Profiles in Courage: The Next Israeli Chalutzim (Pioneers)
By Susie Sorkin
Sometimes, living an ordinary Israeli life takes a courage that most Americans never have to face. Residents of Sderot live with the reality that at any moment they will have 15 seconds to get into the nearest shelter. Soldiers live with the knowledge that when attacks happen, their job is to charge, not to retreat. Of course, most Israelis don’t face these physical dangers in their daily life. But the Israelis we met on our Consultation trip, showed remarkable courage in daring to dream and daring to fufill those dreams.
This next generation of chultzim (pioneers) are no longer content to let the government solve (or not solve) society’s problems or let the current social inequalities remain. Here are just a few of the courageous Israelis we met this week:
Anwar Alh’jooj & Akiva Leibowitz – the co-chairs of the board of the HAGAR school, who helped found a school whose mission is to promote Jewish Arab education equality. They believe that all children deserve the right to learn equally and together. Against a backdrop of distrust and fear, they have built a community where not just the children become friends, but the parents do as well. They inspire others in Be’ersheba and beyond to see the possibilities of a shared dream for Israel.
Yehoshua is an Ultra Orthodox law student at Hebrew University and a member of the Shluechi Tsibur program, who is proudly completing his studies and plans to accept a summer position at the Supreme Court. He still must keep his studies secret from his community for fear that his seven children will be ostracized. Yet, he, and the other Haredi students we met with at this program, believe so strongly that they can no longer sit by and let others take part in fulfilling the overall dream of Israeli’s future. Moreover, they do not want the media’s image of Haredi “monsters” to be the only image most Israelis see of their community. These Israelis know that they are on the cutting edge (not a term usually associated with the Haredi) and that their position is risky, but they believe that they are paving the way for future generations to be more integrated into Israeli society.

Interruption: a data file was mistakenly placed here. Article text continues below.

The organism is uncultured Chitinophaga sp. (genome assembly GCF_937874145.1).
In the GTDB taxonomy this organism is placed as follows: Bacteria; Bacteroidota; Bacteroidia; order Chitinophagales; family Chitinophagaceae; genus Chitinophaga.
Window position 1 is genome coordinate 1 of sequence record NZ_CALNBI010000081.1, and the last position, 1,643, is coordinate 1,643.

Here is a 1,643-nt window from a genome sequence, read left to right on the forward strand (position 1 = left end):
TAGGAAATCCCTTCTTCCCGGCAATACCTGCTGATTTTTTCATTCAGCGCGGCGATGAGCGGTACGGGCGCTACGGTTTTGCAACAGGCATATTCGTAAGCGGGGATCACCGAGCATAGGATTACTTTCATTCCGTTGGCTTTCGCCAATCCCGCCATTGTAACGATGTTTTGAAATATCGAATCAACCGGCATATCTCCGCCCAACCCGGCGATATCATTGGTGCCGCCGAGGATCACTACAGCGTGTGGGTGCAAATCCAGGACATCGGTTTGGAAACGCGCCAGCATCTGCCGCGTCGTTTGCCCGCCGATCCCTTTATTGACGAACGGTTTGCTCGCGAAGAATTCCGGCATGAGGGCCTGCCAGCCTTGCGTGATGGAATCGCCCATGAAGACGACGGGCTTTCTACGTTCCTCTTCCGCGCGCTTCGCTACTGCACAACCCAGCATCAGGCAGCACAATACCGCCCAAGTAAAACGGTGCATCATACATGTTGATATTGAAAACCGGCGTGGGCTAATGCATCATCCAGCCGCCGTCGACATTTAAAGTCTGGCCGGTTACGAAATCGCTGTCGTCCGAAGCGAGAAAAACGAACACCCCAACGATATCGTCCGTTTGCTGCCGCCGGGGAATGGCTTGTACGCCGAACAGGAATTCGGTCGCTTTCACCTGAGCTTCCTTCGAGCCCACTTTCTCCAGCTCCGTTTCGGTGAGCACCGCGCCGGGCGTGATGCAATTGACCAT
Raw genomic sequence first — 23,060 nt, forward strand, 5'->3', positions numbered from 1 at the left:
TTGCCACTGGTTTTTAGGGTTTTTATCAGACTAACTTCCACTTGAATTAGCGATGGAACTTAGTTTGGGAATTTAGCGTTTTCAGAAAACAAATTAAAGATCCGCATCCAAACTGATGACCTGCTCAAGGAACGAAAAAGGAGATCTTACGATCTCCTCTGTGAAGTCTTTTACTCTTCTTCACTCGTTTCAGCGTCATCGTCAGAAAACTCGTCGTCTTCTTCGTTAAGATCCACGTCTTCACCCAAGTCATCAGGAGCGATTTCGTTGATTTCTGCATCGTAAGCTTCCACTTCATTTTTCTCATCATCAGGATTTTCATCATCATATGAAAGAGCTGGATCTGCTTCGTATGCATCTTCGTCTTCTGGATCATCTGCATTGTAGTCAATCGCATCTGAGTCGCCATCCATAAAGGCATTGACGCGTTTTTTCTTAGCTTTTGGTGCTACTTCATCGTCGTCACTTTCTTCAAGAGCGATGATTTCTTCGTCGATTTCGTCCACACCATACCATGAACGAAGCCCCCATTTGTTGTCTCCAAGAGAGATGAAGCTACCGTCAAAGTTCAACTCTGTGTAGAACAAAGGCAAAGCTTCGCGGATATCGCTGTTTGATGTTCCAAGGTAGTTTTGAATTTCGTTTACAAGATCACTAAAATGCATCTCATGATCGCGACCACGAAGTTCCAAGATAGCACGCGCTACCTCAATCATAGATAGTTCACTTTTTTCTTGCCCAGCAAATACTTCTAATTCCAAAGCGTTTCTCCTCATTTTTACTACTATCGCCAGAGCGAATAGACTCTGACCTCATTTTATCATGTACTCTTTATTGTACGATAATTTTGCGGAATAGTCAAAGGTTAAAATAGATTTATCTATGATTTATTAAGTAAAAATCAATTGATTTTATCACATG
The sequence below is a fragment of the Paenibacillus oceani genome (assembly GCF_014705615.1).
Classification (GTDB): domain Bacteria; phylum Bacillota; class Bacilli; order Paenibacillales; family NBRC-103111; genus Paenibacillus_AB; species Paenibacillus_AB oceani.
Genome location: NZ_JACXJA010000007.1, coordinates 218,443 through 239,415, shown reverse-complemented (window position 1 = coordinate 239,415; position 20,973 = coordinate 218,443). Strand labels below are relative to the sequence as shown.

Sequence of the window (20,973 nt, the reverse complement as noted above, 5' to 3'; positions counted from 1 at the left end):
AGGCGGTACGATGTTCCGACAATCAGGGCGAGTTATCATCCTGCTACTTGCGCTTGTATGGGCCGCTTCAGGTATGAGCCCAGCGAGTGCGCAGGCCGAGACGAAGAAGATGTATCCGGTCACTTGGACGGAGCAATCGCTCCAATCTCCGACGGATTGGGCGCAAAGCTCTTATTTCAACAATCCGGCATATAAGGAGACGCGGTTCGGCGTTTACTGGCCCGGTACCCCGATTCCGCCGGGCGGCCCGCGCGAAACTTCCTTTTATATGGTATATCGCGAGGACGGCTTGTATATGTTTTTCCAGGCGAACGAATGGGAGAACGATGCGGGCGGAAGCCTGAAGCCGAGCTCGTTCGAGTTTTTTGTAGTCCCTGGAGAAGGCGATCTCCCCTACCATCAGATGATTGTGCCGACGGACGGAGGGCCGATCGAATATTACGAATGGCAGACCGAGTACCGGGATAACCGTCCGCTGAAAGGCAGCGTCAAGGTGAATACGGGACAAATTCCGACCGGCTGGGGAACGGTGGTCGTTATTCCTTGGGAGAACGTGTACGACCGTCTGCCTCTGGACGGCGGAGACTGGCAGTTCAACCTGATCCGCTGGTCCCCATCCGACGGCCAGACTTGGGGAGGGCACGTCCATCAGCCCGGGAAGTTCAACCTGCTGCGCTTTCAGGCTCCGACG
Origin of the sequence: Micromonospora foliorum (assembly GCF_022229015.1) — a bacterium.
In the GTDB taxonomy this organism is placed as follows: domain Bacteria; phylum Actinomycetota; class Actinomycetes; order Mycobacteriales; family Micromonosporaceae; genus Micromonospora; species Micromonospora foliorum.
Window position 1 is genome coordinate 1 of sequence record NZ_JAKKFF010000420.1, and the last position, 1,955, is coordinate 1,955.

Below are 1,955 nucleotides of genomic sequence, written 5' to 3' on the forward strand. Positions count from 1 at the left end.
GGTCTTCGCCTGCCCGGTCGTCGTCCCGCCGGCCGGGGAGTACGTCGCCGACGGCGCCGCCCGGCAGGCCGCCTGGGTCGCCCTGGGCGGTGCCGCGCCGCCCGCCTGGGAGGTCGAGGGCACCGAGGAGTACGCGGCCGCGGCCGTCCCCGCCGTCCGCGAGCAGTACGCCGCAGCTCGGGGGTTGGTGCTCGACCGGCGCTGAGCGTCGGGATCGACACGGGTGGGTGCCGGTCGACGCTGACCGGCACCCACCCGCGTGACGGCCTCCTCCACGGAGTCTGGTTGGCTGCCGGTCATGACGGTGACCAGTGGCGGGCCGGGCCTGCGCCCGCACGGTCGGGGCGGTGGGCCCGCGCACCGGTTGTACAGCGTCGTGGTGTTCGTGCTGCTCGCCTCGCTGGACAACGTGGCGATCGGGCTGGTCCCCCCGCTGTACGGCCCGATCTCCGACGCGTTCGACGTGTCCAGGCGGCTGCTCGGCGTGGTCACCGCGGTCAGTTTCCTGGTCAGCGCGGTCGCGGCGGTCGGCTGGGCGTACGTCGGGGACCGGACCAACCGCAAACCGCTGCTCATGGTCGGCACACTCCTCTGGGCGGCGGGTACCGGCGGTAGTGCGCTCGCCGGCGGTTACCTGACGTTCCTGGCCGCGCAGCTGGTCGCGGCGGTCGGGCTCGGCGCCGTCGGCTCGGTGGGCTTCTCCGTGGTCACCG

Ranit Budaie-Hyman is a recent graduate of our stellar Gvanim program. As her action project, she started a Gvanim-Knesset program to try to open the eyes of influential parliamentary advisors and spokespersons to pluralistic values in Israel. Through the program, she inspired them to find the courage bring up difficult issues to their ministers. They were influential in encouraging the government to finally implement the new mixed schools (combined religious and secular) law.
I was continually inspired by the extraordinary people that we met on our visit. Their courage, energy and spirit bode very well for Israel’s future.